"
    | hexString boss tmpStream tmpArray |

    hexString := ''.
    tmpArray := ByteArray new.
    tmpStream := tmpArray readWriteStream.

    boss := BinaryObjectStorage onNew: tmpStream.
    boss nextPut: aObject.

    tmpArray := tmpArray copyFrom: 1 to: (tmpStream size).
    hexString := tmpArray asHexString.
    boss close.
    ^hexString.



hexToBossObject: hexString
    " Input: A hex string representing a BOSSed object                "
    " Output: The object contained in the BOSSed Hex String           "
    " 
      This method reverses what objectToBossHex performed.  I could not
      find a built in method to convert the hex back to binary; therefore,
      I created a helper method called asciiToHexInt.  I've included this
      code below.
    "
     | aObject isEven hex1 hex2 tmpString tmpArray tmpStream boss intByte |
     aObject := ''.
     tmpString := hexString convertToByteArray.
 
     tmpArray := ByteArray new.
     tmpStream := tmpArray readWriteStream.
     tmpStream position: 0.
 
     isEven := false.
     1 to: (tmpString size) do: [ :index |
           (isEven) ifFalse: [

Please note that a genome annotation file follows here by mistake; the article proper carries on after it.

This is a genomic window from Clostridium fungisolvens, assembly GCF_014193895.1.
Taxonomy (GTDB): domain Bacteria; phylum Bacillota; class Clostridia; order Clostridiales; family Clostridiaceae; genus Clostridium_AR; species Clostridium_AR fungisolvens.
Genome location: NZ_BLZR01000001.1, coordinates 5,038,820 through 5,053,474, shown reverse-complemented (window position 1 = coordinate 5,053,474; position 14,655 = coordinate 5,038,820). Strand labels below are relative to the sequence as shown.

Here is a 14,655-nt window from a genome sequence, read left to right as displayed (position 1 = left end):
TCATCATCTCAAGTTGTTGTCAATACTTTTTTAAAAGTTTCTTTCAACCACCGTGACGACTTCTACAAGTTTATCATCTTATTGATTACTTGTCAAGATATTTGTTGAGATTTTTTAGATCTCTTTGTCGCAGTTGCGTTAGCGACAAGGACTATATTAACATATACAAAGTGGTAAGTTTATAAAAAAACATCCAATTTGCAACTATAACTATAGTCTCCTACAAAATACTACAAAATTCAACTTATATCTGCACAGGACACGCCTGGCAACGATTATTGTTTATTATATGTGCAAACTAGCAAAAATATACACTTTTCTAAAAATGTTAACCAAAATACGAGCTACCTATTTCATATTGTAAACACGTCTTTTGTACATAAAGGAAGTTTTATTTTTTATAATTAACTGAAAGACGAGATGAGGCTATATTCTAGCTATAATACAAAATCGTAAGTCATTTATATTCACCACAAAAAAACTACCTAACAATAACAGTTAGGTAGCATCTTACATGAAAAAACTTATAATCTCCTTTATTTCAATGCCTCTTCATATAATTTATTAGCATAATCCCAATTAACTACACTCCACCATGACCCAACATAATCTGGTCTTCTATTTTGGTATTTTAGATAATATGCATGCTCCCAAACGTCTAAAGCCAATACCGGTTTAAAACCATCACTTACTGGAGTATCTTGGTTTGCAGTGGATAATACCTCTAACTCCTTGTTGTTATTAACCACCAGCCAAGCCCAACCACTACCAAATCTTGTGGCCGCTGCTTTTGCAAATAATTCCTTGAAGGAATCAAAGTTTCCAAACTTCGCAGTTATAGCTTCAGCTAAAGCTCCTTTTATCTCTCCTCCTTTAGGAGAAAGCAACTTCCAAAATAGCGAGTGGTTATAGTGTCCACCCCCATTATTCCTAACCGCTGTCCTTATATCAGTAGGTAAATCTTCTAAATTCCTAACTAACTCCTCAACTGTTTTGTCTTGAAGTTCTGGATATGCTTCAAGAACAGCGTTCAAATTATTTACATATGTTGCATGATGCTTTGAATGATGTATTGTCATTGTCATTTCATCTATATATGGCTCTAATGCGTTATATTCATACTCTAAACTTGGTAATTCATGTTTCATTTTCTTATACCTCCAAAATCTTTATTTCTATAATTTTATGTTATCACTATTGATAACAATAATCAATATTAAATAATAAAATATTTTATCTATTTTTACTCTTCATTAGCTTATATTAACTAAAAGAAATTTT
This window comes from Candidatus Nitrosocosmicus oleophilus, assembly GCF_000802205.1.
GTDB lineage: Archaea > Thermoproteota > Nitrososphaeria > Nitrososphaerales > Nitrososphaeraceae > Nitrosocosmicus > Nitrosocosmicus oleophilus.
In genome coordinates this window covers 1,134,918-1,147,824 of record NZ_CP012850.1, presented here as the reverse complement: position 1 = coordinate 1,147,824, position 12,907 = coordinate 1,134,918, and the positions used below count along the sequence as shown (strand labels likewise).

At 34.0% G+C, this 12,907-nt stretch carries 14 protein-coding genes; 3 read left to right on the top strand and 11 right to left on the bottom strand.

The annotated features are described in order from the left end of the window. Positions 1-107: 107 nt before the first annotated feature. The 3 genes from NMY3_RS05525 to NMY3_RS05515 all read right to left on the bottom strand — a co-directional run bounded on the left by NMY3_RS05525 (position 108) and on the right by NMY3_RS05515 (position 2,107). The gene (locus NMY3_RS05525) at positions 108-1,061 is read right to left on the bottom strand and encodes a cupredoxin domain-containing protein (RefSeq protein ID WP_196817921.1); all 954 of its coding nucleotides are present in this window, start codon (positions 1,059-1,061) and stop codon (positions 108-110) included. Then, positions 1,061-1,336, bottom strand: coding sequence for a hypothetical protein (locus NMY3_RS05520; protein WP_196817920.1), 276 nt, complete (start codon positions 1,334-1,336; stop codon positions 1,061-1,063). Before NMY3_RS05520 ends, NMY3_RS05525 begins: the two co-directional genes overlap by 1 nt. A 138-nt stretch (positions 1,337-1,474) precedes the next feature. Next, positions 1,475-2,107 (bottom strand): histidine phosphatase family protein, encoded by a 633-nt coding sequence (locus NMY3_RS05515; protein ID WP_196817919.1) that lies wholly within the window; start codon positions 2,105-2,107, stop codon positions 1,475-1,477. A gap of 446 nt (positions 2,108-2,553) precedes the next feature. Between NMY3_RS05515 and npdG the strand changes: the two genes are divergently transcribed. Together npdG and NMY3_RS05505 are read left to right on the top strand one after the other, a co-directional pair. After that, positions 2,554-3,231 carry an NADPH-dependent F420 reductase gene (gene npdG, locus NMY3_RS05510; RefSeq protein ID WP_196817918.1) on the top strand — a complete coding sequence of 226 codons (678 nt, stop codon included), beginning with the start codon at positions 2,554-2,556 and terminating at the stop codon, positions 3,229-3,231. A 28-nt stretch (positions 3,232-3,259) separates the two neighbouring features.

isEven := true.
                hex1 := self asciiToHexInt: (tmpString at: index).
                hex2 := self asciiToHexInt: (tmpString at: (index+1)).
                intByte := (hex1 * 16) + hex2.
                tmpStream nextPut: ((intByte) asByteArray) first.
           ]
           ifTrue: [
                isEven := false.    
           ].
     ].
 
     tmpStream position: 0.
     boss := BinaryObjectStorage onOldNoScan: tmpStream.
     aObject := (boss contents) at: 1.
     boss close.
 
     ^ aObject.



asciiToHexInt: tmp
    " Helper method used in hexToBossObject. "
     | tmp2 |
     tmp2 := tmp - 48.
     (tmp2 > 9) ifTrue: [
           tmp2 := tmp2 - 7.
     ].